Digital toy company hack exposes information and risks kids' privacy
Digital devices and toys like cameras, smartwatches, and tablets may be on your child's Christmas wish list. But more parents are having second thoughts about placing these items under the tree, because Internet-connected toys gather data on the user and have weak security compared to other computer products.
This weakness was made very public during the Black Friday shopping bonanza, when a Hong Kong-based digital toy company called VTech lost databases of more than 6 million children and almost 5 million connected parental accounts to a hacker.
By putting the databases together the hacker was able to retrieve personally identifiable information like children's names, ages, and genders, and even pictures and chat logs were found. Parents’ names, email addresses, secret questions and answers, IP addresses, encrypted passwords, and mailing addresses were also accessed. Supposedly the breach did not include credit card or financial account information exposure.
The hacker responsible for breaking into the VTech databases told Motherboard that his only intention was to expose the company's inadequate security practices. There has been no indication or evidence that the data has been put up for sale on hacker forums.
“Profiting from database dumps is not something I do,” the hacker told Lorenzo Franceschi-Bicchierai, a staff writer at VICE Motherboard. “I just want issues made aware of and fixed.”
The company has taken several of its sites and services offline after the breach and hired a security company to improve data security.
Most parents probably have no idea that their children's data can be compromised, or that there is even anything to worry about. But the danger with stealing even basic pieces of information from a child, is that cybercrooks can begin early to build profiles, setting up the young child for identity theft or other nefarious activities in the future.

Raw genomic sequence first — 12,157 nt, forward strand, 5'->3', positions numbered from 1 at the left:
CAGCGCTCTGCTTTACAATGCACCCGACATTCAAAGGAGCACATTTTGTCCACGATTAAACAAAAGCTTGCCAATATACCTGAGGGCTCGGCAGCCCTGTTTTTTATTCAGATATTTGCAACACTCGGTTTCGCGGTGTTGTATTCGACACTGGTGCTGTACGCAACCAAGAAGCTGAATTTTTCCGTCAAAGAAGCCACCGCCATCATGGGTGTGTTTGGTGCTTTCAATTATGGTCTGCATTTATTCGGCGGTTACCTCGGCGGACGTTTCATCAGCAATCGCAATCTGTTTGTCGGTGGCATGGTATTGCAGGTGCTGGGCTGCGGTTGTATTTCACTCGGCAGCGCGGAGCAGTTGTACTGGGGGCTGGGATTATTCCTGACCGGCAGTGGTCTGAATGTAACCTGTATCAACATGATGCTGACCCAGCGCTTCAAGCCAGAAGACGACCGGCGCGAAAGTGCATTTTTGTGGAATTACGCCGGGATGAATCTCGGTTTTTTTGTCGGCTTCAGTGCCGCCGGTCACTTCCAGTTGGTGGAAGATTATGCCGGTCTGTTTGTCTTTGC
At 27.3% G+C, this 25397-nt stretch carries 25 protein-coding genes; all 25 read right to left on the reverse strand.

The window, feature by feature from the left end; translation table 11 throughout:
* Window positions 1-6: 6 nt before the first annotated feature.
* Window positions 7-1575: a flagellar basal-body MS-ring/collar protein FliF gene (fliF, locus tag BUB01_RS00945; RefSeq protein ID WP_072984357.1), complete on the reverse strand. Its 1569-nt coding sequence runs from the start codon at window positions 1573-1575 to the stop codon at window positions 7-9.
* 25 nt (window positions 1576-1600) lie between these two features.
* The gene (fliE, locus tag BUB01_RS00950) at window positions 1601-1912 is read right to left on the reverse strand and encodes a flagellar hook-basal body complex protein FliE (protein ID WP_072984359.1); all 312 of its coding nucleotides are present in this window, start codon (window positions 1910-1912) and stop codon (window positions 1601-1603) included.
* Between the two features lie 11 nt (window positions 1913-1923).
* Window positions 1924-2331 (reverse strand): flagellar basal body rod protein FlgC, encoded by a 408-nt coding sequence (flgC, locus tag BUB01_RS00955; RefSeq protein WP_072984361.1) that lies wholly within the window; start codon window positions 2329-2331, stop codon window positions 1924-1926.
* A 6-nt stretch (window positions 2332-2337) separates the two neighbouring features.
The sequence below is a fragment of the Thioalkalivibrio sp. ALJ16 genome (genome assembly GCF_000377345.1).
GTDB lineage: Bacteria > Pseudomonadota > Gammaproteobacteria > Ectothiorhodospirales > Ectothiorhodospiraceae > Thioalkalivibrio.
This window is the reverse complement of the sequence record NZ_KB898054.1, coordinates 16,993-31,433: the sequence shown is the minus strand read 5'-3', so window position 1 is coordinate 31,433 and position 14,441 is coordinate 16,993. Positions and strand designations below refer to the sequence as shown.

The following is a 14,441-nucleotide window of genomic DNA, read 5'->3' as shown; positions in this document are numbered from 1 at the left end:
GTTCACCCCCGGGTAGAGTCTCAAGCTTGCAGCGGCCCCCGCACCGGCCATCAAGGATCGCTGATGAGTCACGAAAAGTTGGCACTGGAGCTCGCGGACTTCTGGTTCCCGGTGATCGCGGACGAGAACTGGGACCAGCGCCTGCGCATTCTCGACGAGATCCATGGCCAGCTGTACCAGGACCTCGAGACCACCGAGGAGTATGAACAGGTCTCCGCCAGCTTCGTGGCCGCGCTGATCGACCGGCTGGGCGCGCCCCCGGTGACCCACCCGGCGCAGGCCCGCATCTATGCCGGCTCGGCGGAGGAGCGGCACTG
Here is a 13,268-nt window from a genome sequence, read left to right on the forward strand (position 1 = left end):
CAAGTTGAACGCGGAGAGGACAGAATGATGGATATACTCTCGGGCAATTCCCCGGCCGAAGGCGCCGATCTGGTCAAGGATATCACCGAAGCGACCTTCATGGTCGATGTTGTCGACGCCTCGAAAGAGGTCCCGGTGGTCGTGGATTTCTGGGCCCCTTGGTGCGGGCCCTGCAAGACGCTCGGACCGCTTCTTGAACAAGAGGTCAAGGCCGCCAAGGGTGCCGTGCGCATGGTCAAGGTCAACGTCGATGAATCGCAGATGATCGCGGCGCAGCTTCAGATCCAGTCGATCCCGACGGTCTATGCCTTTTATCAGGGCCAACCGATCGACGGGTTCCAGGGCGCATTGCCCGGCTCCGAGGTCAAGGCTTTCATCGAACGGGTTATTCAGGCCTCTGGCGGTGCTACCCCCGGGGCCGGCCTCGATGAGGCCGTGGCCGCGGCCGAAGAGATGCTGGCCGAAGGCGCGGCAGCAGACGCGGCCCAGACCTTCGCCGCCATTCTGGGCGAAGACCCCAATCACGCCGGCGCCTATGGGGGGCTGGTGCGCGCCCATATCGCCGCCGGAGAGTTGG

"Nowadays it sometimes happens that sophisticated fraudsters use children's data later on, when they come of age, and establish a credit record or 'credit footprint' without the child even knowing it," Diarmuid Thoma, from security firm Trustev, told ZDNet after the hack was exposed.
The Identity Project, a website which educates people about identity theft, share some potential real-life consequences when a child's identity gets stolen.
With this type of breach made public, parents will now realize the danger that internet-connected toys at home, and even educational technology used at school, may pose to their children in the future because of the lack of security today.
Refraining from purchasing digital items will actually get harder as the Internet of Things universe expands.
We have already become used to sharing personal information in order to get a better experience, so until children’s online protection improves, parents will have to balance the importance of the information they are willing to give up against the benefits of having it used by a company that provides services (think Google or shopping sites) and factor in the level of risk they are willing to tolerate.
image via http://digisns.com/